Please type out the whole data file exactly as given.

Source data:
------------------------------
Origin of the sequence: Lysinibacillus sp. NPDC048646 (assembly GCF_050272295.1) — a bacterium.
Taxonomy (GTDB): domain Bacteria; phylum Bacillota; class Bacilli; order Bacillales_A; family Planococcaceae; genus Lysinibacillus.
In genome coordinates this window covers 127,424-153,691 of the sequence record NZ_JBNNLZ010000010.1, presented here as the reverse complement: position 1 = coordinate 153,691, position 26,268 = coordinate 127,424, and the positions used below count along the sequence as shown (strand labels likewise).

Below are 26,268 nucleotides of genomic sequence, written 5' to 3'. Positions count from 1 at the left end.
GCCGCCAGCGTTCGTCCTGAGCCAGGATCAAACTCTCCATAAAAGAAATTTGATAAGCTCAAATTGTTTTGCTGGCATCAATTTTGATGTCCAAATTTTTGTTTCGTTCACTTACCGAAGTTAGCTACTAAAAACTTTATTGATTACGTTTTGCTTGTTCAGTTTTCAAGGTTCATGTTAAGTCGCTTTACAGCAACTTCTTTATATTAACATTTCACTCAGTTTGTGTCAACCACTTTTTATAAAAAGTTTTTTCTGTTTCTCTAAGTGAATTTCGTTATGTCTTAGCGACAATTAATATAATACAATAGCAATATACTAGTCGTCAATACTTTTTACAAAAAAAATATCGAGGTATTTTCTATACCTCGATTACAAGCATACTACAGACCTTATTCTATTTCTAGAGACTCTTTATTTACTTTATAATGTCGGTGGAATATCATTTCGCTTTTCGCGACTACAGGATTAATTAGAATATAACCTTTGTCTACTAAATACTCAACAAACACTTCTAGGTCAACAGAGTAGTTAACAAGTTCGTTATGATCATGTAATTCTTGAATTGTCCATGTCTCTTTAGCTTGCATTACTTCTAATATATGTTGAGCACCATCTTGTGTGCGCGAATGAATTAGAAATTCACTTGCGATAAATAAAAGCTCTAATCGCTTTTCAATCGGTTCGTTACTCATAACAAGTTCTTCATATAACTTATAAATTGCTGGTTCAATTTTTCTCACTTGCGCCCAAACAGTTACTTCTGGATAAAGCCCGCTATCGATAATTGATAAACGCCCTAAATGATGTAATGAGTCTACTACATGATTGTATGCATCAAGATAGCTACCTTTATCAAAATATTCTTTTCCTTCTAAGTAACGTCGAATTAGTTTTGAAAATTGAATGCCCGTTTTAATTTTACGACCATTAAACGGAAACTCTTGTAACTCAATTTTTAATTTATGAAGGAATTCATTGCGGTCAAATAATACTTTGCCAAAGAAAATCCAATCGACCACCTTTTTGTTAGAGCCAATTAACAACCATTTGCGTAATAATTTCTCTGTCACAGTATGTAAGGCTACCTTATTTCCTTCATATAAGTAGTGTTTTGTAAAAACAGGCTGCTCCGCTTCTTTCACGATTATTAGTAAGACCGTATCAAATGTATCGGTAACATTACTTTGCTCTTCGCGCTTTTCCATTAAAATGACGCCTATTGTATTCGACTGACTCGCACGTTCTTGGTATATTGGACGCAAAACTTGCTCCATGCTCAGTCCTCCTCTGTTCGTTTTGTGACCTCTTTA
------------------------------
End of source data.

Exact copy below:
Origin of the sequence: Lysinibacillus sp. NPDC048646 (assembly GCF_050272295.1) — a bacterium.
Taxonomy (GTDB): domain Bacteria; phylum Bacillota; class Bacilli; order Bacillales_A; family Planococcaceae; genus Lysinibacillus.
In genome coordinates this window covers 127,424-153,691 of the sequence record NZ_JBNNLZ010000010.1, presented here as the reverse complement: position 1 = coordinate 153,691, position 26,268 = coordinate 127,424, and the positions used below count along the sequence as shown (strand labels likewise).

Below are 26,268 nucleotides of genomic sequence, written 5' to 3'. Positions count from 1 at the left end.
GCCGCCAGCGTTCGTCCTGAGCCAGGATCAAACTCTCCATAAAAGAAATTTGATAAGCTCAAATTGTTTTGCTGGCATCAATTTTGATGTCCAAATTTTTGTTTCGTTCACTTACCGAAGTTAGCTACTAAAAACTTTATTGATTACGTTTTGCTTGTTCAGTTTTCAAGGTTCATGTTAAGTCGCTTTACAGCAACTTCTTTATATTAACATTTCACTCAGTTTGTGTCAACCACTTTTTATAAAAAGTTTTTTCTGTTTCTCTAAGTGAATTTCGTTATGTCTTAGCGACAATTAATATAATACAATAGCAATATACTAGTCGTCAATACTTTTTACAAAAAAAATATCGAGGTATTTTCTATACCTCGATTACAAGCATACTACAGACCTTATTCTATTTCTAGAGACTCTTTATTTACTTTATAATGTCGGTGGAATATCATTTCGCTTTTCGCGACTACAGGATTAATTAGAATATAACCTTTGTCTACTAAATACTCAACAAACACTTCTAGGTCAACAGAGTAGTTAACAAGTTCGTTATGATCATGTAATTCTTGAATTGTCCATGTCTCTTTAGCTTGCATTACTTCTAATATATGTTGAGCACCATCTTGTGTGCGCGAATGAATTAGAAATTCACTTGCGATAAATAAAAGCTCTAATCGCTTTTCAATCGGTTCGTTACTCATAACAAGTTCTTCATATAACTTATAAATTGCTGGTTCAATTTTTCTCACTTGCGCCCAAACAGTTACTTCTGGATAAAGCCCGCTATCGATAATTGATAAACGCCCTAAATGATGTAATGAGTCTACTACATGATTGTATGCATCAAGATAGCTACCTTTATCAAAATATTCTTTTCCTTCTAAGTAACGTCGAATTAGTTTTGAAAATTGAATGCCCGTTTTAATTTTACGACCATTAAACGGAAACTCTTGTAACTCAATTTTTAATTTATGAAGGAATTCATTGCGGTCAAATAATACTTTGCCAAAGAAAATCCAATCGACCACCTTTTTGTTAGAGCCAATTAACAACCATTTGCGTAATAATTTCTCTGTCACAGTATGTAAGGCTACCTTATTTCCTTCATATAAGTAGTGTTTTGTAAAAACAGGCTGCTCCGCTTCTTTCACGATTATTAGTAAGACCGTATCAAATGTATCGGTAACATTACTTTGCTCTTCGCGCTTTTCCATTAAAATGACGCCTATTGTATTCGACTGACTCGCACGTTCTTGGTATATTGGACGCAAAACTTGCTCCATGCTCAGTCCTCCTCTGTTCGTTTTGTGACCTCTTTA